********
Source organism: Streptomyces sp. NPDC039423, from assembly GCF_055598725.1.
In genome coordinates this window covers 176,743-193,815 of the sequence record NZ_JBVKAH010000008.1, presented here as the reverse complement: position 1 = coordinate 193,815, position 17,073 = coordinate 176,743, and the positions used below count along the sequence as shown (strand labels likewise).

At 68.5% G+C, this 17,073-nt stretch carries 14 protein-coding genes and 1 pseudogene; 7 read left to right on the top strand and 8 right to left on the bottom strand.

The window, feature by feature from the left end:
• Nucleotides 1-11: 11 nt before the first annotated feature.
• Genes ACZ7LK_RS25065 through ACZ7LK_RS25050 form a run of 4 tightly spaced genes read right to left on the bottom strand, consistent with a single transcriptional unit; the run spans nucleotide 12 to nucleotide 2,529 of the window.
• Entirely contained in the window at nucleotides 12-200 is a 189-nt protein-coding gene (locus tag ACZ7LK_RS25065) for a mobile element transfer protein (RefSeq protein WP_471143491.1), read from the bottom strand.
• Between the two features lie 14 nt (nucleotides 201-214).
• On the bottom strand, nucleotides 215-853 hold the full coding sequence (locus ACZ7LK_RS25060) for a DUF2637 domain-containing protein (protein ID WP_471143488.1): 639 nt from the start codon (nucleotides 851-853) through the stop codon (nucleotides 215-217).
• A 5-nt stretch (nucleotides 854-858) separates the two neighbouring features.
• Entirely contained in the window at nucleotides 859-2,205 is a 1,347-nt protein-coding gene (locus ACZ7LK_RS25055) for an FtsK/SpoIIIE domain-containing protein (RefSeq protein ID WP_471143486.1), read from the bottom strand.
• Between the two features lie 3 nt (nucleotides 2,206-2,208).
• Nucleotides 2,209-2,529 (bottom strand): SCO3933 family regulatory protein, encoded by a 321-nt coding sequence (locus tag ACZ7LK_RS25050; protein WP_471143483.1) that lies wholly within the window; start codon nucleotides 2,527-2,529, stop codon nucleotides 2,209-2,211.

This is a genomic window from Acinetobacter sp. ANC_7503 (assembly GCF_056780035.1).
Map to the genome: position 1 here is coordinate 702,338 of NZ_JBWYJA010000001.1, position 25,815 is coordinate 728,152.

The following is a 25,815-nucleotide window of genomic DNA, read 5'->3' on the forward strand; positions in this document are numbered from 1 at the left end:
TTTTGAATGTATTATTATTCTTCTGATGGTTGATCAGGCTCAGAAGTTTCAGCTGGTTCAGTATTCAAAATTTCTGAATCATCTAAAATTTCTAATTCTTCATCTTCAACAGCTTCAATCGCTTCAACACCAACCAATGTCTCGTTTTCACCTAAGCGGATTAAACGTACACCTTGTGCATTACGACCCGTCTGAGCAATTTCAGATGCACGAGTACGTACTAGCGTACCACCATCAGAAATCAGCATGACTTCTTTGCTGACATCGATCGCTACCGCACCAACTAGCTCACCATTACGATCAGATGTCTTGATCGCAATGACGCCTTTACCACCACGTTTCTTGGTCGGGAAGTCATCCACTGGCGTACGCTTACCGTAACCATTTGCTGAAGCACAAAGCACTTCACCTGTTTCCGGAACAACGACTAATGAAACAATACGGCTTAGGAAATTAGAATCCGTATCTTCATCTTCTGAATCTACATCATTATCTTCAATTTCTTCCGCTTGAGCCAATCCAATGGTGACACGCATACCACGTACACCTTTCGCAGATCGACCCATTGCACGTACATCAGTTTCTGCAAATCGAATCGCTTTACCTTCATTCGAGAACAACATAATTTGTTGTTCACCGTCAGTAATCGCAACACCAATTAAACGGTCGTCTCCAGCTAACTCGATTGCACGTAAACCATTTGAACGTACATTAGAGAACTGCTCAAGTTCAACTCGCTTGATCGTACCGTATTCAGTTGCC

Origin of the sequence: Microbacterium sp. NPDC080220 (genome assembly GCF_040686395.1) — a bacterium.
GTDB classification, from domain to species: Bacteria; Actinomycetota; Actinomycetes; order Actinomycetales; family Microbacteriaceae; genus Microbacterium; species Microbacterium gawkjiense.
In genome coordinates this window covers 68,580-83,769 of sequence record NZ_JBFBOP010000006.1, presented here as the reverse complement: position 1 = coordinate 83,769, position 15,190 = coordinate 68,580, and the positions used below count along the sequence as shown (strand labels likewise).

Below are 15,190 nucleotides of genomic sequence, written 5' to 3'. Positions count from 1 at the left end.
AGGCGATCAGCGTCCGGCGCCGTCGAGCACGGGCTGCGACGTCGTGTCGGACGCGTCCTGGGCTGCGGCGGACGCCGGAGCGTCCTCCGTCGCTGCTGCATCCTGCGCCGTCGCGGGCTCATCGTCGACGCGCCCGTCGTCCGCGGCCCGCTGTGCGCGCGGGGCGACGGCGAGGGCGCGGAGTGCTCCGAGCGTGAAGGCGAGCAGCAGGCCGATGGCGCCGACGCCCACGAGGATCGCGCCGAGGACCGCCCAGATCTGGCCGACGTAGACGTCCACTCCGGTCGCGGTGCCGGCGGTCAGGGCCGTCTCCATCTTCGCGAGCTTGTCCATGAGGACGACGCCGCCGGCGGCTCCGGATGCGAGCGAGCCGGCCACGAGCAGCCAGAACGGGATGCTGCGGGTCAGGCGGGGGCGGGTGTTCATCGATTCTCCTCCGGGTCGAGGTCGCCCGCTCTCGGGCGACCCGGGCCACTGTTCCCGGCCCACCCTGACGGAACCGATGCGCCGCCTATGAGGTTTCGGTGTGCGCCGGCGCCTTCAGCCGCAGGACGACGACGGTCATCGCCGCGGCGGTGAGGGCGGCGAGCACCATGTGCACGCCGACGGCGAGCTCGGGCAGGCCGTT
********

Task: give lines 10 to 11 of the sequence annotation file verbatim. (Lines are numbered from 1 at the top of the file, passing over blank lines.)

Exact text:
• A 5-nt stretch (nucleotides 854-858) separates the two neighbouring features.
• Entirely contained in the window at nucleotides 859-2,205 is a 1,347-nt protein-coding gene (locus ACZ7LK_RS25055) for an FtsK/SpoIIIE domain-containing protein (RefSeq protein ID WP_471143486.1), read from the bottom strand.